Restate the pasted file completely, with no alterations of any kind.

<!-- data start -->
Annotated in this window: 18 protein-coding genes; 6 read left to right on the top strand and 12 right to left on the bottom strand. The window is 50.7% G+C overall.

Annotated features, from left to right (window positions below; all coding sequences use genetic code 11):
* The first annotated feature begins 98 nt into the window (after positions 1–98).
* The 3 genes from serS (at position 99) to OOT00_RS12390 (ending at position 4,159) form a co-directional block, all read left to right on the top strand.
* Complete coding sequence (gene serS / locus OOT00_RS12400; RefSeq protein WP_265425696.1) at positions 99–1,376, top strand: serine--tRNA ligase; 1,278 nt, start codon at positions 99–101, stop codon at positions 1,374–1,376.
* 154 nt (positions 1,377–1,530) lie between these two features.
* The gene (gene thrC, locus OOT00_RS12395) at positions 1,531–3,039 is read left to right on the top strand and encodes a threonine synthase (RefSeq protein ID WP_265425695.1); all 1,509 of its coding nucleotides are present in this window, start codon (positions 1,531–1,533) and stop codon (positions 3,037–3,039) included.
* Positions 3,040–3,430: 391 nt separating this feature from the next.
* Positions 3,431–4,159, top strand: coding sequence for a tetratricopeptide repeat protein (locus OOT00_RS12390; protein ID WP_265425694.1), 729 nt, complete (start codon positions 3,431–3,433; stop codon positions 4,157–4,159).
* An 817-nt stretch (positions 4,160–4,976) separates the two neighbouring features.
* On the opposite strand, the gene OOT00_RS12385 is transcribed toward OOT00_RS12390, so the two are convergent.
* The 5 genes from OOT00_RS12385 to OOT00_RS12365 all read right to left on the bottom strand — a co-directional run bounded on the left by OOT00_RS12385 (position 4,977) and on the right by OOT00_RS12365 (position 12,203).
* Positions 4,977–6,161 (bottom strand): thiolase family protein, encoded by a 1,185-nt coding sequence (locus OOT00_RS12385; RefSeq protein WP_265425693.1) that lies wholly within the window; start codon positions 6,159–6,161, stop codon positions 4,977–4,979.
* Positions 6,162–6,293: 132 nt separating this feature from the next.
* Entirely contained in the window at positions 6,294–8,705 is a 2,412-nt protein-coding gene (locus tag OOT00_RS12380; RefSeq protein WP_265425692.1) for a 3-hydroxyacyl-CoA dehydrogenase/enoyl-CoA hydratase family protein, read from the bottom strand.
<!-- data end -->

Annotated in this window: 18 protein-coding genes; 6 read left to right on the top strand and 12 right to left on the bottom strand. The window is 50.7% G+C overall.

Annotated features, from left to right (window positions below; all coding sequences use genetic code 11):
* The first annotated feature begins 98 nt into the window (after positions 1–98).
* The 3 genes from serS (at position 99) to OOT00_RS12390 (ending at position 4,159) form a co-directional block, all read left to right on the top strand.
* Complete coding sequence (gene serS / locus OOT00_RS12400; RefSeq protein WP_265425696.1) at positions 99–1,376, top strand: serine--tRNA ligase; 1,278 nt, start codon at positions 99–101, stop codon at positions 1,374–1,376.
* 154 nt (positions 1,377–1,530) lie between these two features.
* The gene (gene thrC, locus OOT00_RS12395) at positions 1,531–3,039 is read left to right on the top strand and encodes a threonine synthase (RefSeq protein ID WP_265425695.1); all 1,509 of its coding nucleotides are present in this window, start codon (positions 1,531–1,533) and stop codon (positions 3,037–3,039) included.
* Positions 3,040–3,430: 391 nt separating this feature from the next.
* Positions 3,431–4,159, top strand: coding sequence for a tetratricopeptide repeat protein (locus OOT00_RS12390; protein ID WP_265425694.1), 729 nt, complete (start codon positions 3,431–3,433; stop codon positions 4,157–4,159).
* An 817-nt stretch (positions 4,160–4,976) separates the two neighbouring features.
* On the opposite strand, the gene OOT00_RS12385 is transcribed toward OOT00_RS12390, so the two are convergent.
* The 5 genes from OOT00_RS12385 to OOT00_RS12365 all read right to left on the bottom strand — a co-directional run bounded on the left by OOT00_RS12385 (position 4,977) and on the right by OOT00_RS12365 (position 12,203).
* Positions 4,977–6,161 (bottom strand): thiolase family protein, encoded by a 1,185-nt coding sequence (locus OOT00_RS12385; RefSeq protein WP_265425693.1) that lies wholly within the window; start codon positions 6,159–6,161, stop codon positions 4,977–4,979.
* Positions 6,162–6,293: 132 nt separating this feature from the next.
* Entirely contained in the window at positions 6,294–8,705 is a 2,412-nt protein-coding gene (locus tag OOT00_RS12380; RefSeq protein WP_265425692.1) for a 3-hydroxyacyl-CoA dehydrogenase/enoyl-CoA hydratase family protein, read from the bottom strand.